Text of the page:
C#: A language alternative or just J--?, Part 2

The semantic differences and design choices between C# and Java

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Standards are not open simply because their specifications are openly available (or, as in the case of ISO, available for a price). True open standards, like XML, are developed openly and collaboratively and often by competing interests. Those whose designs begin proprietarily become true open standards only when the technology originators have no special place at the table in the standards organization.

For example, Microsoft and Sun are both leaders in the development of XML technology, yet they will have to compete with everyone else on the basis of technical excellence, since the standard was developed in full public view. While other languages such as C and C++ were initially developed behind closed doors, the standards process effectively made them common property, in spirit if not in practice. The same cannot be said for Java, since Sun has retracted its bid for standardization. We'll see what ECMA will do about C#.

Closing remarks

If I were a Windows developer, I would be rejoicing at the creation of C#. It is much easier to use than C++, and yet is more full featured than Visual Basic. MFC programmers, in particular, should flock to this tool. It seems likely that C# will become a major language for developing under the Windows platform. Because of C# creator Anders Hejlsberg's excellent track record, I expect the language to live up to its promises, assuming that Microsoft delivers an implementation that does so. C# solves most of the same problems with C++ that Java solved five years ago, usually in the same way. C# also solves the business problems that Microsoft encountered when it found it could embrace and extend Java, but not extinguish it. And, if Microsoft marketing is to be believed, COM will finally be usable. C# itself is not particularly innovative: there is little in this language that has not been seen before. Still, its skillful combination of these well-understood features will provide good value to Windows programmers. Of course, those not wanting to limit themselves to Windows can still choose from among the many excellent implementations of Java for Windows.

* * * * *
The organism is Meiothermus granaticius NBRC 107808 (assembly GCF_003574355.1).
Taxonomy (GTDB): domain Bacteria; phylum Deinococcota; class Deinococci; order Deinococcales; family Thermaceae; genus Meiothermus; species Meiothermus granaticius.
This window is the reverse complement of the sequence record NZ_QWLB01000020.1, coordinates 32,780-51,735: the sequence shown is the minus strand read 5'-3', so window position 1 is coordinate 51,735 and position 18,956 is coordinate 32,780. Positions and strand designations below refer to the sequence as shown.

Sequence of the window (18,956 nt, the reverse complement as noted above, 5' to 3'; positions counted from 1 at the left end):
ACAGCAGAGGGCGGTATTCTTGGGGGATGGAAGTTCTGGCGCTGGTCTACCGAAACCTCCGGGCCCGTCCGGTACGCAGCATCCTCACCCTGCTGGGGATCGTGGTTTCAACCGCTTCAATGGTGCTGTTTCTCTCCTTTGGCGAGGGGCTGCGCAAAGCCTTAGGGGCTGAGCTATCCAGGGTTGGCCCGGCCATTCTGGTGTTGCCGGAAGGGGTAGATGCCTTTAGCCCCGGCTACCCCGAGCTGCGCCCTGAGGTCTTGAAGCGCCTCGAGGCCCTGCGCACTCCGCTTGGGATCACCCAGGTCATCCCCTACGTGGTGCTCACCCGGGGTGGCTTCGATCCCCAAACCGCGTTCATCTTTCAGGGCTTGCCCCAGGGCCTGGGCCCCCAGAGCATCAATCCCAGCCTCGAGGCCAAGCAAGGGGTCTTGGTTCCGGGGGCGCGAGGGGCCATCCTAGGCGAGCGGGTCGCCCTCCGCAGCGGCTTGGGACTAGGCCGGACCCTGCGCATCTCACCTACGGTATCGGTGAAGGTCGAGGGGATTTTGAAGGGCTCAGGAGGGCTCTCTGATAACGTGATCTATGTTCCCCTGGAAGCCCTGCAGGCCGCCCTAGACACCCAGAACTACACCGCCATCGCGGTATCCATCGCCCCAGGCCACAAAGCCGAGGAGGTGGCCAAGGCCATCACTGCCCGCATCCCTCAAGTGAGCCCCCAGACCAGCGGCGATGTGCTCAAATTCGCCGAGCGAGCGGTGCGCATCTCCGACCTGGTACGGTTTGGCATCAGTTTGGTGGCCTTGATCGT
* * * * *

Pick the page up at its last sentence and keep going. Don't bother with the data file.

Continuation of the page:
Because of its lack of platform neutrality, C# is in no way a "Java killer." Even leaving aside Sun's five-year head start, and Java's successful capture of the "gorilla" (market-owning) position among enterprise server languages, C#'s Achilles' heel is that it is tied to Windows. Of course, in theory it isn't. But widespread cross-platform implementation of C# is like widespread multivendor implementation of Win32 and COM: possible, in theory.

High-technology consumers today, and especially IT managers, are appropriately wary of vendor lock-in. Encoding procedural information assets in a way that ties them to a particular vendor is a Faustian bargain. The Java platform is neutral with respect to operating systems. If you don't like the service you are getting from one vendor, or if your needs change, you can find another vendor that better meets your requirements. It will be some time before that can be said of C# or .Net. In short, while C# is a fine language for Windows programming, it will be able to compete with Java only when C# is freed from its Windows dependence. For the time being, C# users still won't get to decide where they're going today.

Acknowledgments

Many thanks to fellow ITworld.com author Michael Perry, who performed the technical review for this series, caught several potentially embarrassing mistakes for me, and tried his best to rein in my unruly opinions. Be sure to see Perry's article, as well as my discussion with him about C# versus Java, in Resources.

Mark Johnson is a writer, a consultant, and a JavaBeans columnist and XML guru at JavaWorld. His interests include design patterns, structured data representation, software architecture, enterprise data systems, and codeless software development. He is the president of elucify technical communications (etc), a Colorado-based corporation dedicated to clarifying novel or complex ideas through clear explanation and example. His client list currently includes Sun Microsystems, where he is a contract technical writer.

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